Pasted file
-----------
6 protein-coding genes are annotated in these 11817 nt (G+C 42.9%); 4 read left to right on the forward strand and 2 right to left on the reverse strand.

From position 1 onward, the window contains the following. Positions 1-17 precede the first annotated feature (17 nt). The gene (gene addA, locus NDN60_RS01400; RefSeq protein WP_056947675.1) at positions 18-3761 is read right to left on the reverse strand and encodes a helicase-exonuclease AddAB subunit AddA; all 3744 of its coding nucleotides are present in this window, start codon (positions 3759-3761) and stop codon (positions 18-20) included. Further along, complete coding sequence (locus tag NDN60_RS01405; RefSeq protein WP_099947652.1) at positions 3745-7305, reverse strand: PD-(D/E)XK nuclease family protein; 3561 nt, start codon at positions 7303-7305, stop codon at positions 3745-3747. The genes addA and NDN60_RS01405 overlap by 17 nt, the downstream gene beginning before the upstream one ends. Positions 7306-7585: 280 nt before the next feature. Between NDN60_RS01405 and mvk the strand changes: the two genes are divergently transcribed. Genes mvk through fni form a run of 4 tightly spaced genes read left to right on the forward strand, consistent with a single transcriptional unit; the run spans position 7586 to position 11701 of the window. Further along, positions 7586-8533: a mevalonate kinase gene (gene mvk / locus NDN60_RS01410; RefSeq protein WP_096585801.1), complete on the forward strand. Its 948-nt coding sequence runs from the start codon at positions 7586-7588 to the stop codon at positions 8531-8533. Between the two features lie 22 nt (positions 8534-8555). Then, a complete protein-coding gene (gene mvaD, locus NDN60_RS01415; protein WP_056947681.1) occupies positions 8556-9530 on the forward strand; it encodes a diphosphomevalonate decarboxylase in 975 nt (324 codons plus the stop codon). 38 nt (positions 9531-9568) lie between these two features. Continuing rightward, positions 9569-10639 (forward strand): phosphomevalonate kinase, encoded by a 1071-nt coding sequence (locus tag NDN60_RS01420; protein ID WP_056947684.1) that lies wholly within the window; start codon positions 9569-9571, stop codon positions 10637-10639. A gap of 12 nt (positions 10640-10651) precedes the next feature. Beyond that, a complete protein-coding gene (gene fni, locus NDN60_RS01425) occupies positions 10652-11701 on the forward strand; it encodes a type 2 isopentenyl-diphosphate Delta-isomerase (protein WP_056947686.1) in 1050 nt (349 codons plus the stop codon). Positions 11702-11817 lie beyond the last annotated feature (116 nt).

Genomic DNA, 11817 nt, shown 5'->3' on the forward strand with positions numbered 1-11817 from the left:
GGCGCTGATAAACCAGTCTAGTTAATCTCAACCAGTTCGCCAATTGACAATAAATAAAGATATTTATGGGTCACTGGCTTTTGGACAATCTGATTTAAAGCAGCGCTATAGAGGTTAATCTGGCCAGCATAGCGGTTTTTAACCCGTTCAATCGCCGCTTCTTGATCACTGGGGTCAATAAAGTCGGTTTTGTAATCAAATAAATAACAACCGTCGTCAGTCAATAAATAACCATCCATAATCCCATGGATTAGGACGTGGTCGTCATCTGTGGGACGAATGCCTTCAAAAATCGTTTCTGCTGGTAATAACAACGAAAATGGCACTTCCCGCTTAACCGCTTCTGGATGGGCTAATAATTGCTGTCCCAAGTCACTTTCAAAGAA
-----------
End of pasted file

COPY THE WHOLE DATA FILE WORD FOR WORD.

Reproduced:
6 protein-coding genes are annotated in these 11817 nt (G+C 42.9%); 4 read left to right on the forward strand and 2 right to left on the reverse strand.

From position 1 onward, the window contains the following. Positions 1-17 precede the first annotated feature (17 nt). The gene (gene addA, locus NDN60_RS01400; RefSeq protein WP_056947675.1) at positions 18-3761 is read right to left on the reverse strand and encodes a helicase-exonuclease AddAB subunit AddA; all 3744 of its coding nucleotides are present in this window, start codon (positions 3759-3761) and stop codon (positions 18-20) included. Further along, complete coding sequence (locus tag NDN60_RS01405; RefSeq protein WP_099947652.1) at positions 3745-7305, reverse strand: PD-(D/E)XK nuclease family protein; 3561 nt, start codon at positions 7303-7305, stop codon at positions 3745-3747. The genes addA and NDN60_RS01405 overlap by 17 nt, the downstream gene beginning before the upstream one ends. Positions 7306-7585: 280 nt before the next feature. Between NDN60_RS01405 and mvk the strand changes: the two genes are divergently transcribed. Genes mvk through fni form a run of 4 tightly spaced genes read left to right on the forward strand, consistent with a single transcriptional unit; the run spans position 7586 to position 11701 of the window. Further along, positions 7586-8533: a mevalonate kinase gene (gene mvk / locus NDN60_RS01410; RefSeq protein WP_096585801.1), complete on the forward strand. Its 948-nt coding sequence runs from the start codon at positions 7586-7588 to the stop codon at positions 8531-8533. Between the two features lie 22 nt (positions 8534-8555). Then, a complete protein-coding gene (gene mvaD, locus NDN60_RS01415; protein WP_056947681.1) occupies positions 8556-9530 on the forward strand; it encodes a diphosphomevalonate decarboxylase in 975 nt (324 codons plus the stop codon). 38 nt (positions 9531-9568) lie between these two features. Continuing rightward, positions 9569-10639 (forward strand): phosphomevalonate kinase, encoded by a 1071-nt coding sequence (locus tag NDN60_RS01420; protein ID WP_056947684.1) that lies wholly within the window; start codon positions 9569-9571, stop codon positions 10637-10639. A gap of 12 nt (positions 10640-10651) precedes the next feature. Beyond that, a complete protein-coding gene (gene fni, locus NDN60_RS01425) occupies positions 10652-11701 on the forward strand; it encodes a type 2 isopentenyl-diphosphate Delta-isomerase (protein WP_056947686.1) in 1050 nt (349 codons plus the stop codon). Positions 11702-11817 lie beyond the last annotated feature (116 nt).

Genomic DNA, 11817 nt, shown 5'->3' on the forward strand with positions numbered 1-11817 from the left:
GGCGCTGATAAACCAGTCTAGTTAATCTCAACCAGTTCGCCAATTGACAATAAATAAAGATATTTATGGGTCACTGGCTTTTGGACAATCTGATTTAAAGCAGCGCTATAGAGGTTAATCTGGCCAGCATAGCGGTTTTTAACCCGTTCAATCGCCGCTTCTTGATCACTGGGGTCAATAAAGTCGGTTTTGTAATCAAATAAATAACAACCGTCGTCAGTCAATAAATAACCATCCATAATCCCATGGATTAGGACGTGGTCGTCATCTGTGGGACGAATGCCTTCAAAAATCGTTTCTGCTGGTAATAACAACGAAAATGGCACTTCCCGCTTAACCGCTTCTGGATGGGCTAATAATTGCTGTCCCAAGTCACTTTCAAAGAA